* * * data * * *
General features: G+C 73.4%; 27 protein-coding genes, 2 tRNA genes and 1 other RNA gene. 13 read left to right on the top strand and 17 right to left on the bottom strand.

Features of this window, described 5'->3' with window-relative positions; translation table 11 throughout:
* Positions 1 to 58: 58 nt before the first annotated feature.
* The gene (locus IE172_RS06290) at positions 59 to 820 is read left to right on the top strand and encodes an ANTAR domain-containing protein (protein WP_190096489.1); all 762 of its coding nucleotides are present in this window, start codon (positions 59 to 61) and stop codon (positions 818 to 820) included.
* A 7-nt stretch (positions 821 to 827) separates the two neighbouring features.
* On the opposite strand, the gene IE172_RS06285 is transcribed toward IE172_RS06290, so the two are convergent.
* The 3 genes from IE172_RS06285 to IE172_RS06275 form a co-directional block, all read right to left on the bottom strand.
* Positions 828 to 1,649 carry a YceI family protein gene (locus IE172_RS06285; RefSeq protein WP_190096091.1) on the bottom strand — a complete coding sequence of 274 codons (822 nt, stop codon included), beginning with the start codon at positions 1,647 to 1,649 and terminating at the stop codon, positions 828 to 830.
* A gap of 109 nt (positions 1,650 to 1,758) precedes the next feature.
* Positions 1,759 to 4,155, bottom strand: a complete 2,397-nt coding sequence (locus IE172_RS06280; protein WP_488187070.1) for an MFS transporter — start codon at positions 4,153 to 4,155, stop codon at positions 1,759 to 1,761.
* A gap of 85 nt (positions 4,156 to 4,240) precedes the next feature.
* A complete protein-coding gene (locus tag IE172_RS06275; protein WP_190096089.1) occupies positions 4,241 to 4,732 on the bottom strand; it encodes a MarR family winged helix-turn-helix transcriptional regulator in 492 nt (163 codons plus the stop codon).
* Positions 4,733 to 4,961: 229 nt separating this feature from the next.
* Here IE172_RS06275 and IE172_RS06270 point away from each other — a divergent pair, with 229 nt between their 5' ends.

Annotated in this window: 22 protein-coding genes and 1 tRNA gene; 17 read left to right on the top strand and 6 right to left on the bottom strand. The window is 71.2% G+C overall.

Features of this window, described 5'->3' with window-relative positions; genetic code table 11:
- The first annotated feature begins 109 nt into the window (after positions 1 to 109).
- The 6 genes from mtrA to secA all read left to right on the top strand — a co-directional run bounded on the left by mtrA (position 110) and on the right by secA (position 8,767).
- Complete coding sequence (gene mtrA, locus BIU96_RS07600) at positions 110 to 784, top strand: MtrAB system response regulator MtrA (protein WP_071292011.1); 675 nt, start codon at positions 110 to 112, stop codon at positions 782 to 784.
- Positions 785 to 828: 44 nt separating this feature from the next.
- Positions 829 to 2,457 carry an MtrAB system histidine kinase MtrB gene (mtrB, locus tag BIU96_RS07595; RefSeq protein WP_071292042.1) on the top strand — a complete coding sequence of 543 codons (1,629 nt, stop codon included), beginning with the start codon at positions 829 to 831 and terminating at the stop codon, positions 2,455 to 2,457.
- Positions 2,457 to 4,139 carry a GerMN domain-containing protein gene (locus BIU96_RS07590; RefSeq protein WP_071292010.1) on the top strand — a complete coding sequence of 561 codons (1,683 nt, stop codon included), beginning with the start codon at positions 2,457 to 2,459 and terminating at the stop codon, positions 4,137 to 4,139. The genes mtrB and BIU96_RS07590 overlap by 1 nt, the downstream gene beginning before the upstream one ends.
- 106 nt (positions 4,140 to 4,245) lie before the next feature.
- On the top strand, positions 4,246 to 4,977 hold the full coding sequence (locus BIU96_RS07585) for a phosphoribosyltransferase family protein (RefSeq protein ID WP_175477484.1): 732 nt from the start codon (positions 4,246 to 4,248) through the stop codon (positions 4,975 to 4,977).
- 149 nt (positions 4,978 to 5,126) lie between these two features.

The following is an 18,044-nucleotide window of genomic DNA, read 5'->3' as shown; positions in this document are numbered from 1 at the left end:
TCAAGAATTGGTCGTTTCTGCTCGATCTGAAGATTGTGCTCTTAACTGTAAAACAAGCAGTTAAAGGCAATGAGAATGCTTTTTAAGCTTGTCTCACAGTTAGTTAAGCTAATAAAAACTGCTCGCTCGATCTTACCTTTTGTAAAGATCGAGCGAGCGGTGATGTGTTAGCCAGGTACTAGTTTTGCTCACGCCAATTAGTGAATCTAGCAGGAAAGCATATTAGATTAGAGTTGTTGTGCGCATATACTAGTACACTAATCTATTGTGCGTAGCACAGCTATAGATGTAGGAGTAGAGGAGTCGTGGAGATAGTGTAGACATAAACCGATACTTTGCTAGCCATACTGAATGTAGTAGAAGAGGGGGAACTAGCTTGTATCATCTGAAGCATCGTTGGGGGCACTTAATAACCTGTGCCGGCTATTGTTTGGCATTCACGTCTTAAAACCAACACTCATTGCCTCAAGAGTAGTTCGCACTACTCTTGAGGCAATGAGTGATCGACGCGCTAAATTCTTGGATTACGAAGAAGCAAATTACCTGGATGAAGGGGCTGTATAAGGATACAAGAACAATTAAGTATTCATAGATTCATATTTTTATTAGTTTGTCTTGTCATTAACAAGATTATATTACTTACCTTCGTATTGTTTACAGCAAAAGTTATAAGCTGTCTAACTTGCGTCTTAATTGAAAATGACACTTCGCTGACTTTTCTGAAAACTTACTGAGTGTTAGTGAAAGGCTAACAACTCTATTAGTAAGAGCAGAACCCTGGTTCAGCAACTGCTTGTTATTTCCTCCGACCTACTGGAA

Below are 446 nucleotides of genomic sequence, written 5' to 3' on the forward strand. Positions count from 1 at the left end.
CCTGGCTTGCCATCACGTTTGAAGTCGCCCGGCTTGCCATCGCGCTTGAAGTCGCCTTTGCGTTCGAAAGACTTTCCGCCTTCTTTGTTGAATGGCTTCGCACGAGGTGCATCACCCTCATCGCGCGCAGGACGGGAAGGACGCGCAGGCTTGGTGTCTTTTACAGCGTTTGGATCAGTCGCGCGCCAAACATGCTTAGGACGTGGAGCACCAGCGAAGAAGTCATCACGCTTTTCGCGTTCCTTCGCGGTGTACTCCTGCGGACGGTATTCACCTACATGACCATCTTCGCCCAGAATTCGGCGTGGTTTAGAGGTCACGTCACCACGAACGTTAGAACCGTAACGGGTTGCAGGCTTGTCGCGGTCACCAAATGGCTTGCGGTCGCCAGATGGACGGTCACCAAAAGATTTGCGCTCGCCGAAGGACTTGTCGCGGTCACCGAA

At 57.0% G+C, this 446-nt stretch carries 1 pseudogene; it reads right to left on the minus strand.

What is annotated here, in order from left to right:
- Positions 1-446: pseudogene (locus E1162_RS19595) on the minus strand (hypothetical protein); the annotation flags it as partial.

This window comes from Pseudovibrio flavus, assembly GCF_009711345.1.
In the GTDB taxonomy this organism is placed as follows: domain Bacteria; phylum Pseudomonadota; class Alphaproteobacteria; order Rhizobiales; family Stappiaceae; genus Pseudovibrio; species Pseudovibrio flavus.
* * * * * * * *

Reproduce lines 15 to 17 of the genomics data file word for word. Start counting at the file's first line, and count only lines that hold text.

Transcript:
Annotated in this window: 22 protein-coding genes and 1 tRNA gene; 17 read left to right on the top strand and 6 right to left on the bottom strand. The window is 71.2% G+C overall.

Features of this window, described 5'->3' with window-relative positions; genetic code table 11:
- The first annotated feature begins 109 nt into the window (after positions 1 to 109).